US expressed concern over China’s Muslim crackdown, sanctions weighed

Vastavam web: The U.S. State Department on Tuesday expressed deep concern over China’s “worsening crackdown” on minority Muslims in the Xinjiang region, as the Trump administration considered sanctions against Chinese senior officials and companies linked to allegations of human rights abuses. Discussions have gained momentum within the U.S. government over possible economic penalties in response to reports of mass detentions of ethnic Uighurs and other Muslims, which has prompted a growing international outcry, U.S. congressional sources said.

A U.S. official said the idea of sanctions was still in the discussion stage, and one of the congressional sources said a decision did not appear to be imminent. Nauert acknowledged that the State Department had received a letter from a bipartisan group of U.S. lawmakers at the end of August asking Secretary of State Mike Pompeo to impose sanctions on a number of Chinese officials accused of overseeing the policies. Those included Chen Quanguo, Communist Party chief in Xinjiang and also a member of the Party’s politburo.

Nauert declined to discuss details of any U.S. government action. “We’re not going to preview any sanctions that may or may not happen,” Nauert said. The Washington-based Uyghur Human Rights Project tweeted a photo of activist Dolkun Isa, president of World Uyghur Congress, at the White House on Monday along with the comment, “A meeting with White House officials today provided much-needed encouragement for Uyghur human-rights advocates.”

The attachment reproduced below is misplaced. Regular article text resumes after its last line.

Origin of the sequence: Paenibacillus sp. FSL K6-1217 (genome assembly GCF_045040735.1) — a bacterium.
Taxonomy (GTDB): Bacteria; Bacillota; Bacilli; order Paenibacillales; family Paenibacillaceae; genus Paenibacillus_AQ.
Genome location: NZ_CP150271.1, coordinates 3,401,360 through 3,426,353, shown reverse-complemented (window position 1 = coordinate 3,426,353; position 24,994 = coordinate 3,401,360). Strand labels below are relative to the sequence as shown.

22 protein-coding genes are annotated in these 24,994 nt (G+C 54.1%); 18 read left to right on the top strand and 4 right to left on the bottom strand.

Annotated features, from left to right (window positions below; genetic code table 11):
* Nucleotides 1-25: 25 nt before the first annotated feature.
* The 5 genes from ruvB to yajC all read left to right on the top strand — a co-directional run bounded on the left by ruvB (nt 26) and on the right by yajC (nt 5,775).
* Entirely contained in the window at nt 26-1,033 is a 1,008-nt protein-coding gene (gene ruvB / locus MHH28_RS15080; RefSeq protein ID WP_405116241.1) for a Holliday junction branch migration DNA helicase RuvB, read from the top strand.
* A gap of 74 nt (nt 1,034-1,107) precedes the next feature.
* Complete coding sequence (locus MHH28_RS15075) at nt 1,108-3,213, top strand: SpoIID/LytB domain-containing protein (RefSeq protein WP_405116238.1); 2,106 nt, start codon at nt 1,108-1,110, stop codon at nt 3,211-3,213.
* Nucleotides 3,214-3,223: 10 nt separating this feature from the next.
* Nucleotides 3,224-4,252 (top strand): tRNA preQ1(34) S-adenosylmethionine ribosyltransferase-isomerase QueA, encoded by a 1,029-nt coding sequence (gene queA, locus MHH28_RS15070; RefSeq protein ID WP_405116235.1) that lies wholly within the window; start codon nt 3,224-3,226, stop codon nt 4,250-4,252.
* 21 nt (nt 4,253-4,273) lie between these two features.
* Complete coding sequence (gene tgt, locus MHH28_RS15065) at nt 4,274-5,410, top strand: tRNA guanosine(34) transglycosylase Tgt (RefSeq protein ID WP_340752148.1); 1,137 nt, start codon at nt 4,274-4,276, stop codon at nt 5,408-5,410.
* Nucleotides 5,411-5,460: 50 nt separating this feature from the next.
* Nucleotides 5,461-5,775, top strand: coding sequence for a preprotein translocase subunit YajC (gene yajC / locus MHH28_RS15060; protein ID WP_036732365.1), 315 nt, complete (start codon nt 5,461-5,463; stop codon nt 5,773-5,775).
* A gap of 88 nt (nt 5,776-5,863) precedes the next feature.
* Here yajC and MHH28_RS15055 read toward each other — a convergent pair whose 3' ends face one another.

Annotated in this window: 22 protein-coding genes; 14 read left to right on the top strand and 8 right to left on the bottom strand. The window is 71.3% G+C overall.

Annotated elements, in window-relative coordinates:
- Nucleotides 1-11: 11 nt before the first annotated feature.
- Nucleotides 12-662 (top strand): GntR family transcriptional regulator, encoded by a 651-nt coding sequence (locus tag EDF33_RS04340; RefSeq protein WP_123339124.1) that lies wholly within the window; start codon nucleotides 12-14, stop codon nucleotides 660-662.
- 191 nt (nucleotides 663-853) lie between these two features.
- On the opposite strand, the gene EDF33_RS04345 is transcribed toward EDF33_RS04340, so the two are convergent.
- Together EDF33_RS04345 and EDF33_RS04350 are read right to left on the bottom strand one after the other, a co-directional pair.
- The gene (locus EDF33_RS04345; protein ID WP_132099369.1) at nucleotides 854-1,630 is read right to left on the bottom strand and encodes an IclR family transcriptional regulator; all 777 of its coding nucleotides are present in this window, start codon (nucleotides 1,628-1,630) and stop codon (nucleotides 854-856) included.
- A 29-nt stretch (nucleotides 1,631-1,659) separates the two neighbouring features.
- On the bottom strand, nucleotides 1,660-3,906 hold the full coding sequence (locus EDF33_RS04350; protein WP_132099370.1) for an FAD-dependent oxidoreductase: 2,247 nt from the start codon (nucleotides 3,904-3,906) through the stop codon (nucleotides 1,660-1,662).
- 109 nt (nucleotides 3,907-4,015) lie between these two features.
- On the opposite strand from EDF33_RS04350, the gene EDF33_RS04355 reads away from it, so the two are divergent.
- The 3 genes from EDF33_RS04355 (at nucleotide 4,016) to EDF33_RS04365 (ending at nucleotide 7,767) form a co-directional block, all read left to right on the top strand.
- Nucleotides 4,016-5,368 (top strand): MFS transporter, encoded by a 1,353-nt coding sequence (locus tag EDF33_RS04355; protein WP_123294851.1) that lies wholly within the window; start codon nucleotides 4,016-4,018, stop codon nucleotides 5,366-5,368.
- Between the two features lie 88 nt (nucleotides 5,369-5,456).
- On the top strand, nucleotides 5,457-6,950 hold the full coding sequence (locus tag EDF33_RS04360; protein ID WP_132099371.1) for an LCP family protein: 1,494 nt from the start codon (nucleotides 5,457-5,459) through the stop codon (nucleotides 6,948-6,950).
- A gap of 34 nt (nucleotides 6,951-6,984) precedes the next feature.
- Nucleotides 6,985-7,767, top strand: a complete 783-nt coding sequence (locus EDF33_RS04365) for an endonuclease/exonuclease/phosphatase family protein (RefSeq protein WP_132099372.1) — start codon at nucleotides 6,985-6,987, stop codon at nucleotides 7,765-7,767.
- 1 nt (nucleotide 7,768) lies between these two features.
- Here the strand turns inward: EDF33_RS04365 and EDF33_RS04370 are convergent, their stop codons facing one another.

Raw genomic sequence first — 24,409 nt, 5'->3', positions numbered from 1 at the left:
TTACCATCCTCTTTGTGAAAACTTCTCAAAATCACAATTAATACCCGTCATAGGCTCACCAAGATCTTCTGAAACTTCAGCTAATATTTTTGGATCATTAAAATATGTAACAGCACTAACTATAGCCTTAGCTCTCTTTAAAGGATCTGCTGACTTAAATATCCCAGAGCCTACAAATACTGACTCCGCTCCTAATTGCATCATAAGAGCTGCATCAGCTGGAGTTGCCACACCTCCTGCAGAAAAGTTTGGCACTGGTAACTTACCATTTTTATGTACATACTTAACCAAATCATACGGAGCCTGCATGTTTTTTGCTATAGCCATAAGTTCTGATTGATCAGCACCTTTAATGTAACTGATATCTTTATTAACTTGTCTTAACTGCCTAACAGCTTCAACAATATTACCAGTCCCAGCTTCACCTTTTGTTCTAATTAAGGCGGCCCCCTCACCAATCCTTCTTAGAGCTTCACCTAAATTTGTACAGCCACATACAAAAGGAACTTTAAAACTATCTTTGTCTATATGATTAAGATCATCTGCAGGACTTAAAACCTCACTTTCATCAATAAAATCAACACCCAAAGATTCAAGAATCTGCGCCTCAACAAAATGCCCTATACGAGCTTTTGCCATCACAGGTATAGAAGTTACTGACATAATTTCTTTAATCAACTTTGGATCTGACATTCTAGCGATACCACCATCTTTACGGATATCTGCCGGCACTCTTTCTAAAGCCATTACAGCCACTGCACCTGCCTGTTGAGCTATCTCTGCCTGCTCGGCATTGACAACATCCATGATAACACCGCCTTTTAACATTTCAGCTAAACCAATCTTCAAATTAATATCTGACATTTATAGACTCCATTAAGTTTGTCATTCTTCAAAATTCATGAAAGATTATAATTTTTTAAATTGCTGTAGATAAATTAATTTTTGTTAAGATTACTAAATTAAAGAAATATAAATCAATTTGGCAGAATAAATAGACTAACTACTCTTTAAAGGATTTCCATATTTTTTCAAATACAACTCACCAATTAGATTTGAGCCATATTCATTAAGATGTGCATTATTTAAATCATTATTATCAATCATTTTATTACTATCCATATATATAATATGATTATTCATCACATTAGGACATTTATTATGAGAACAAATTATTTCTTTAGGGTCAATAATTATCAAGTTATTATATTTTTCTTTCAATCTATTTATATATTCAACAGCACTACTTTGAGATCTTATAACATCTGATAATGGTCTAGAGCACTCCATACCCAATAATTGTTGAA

Isa said he had the impression from the Americans that “they are seriously considering” imposing sanctions on senior Chinese officials, including Chen, the Party chief in the far western region. Beijing has said Xinjiang faces a serious threat from Islamist militants and separatists who plot attacks and stir up tension between the mostly Muslim Uighur minority who call the region home and members of the ethnic Han Chinese majority.

Last month, a U.N. rights panel said it had received credible reports that up to one million ethnic Uighurs may be held in extra-legal detention in Xinjiang, and called for them to be freed. U.S. sanctions could be imposed under the Global Magnitsky Act, a federal law that allows the U.S. government to target human rights violators around the world with freezes on any U.S. assets, U.S. travel bans, and prohibitions on Americans doing business with them.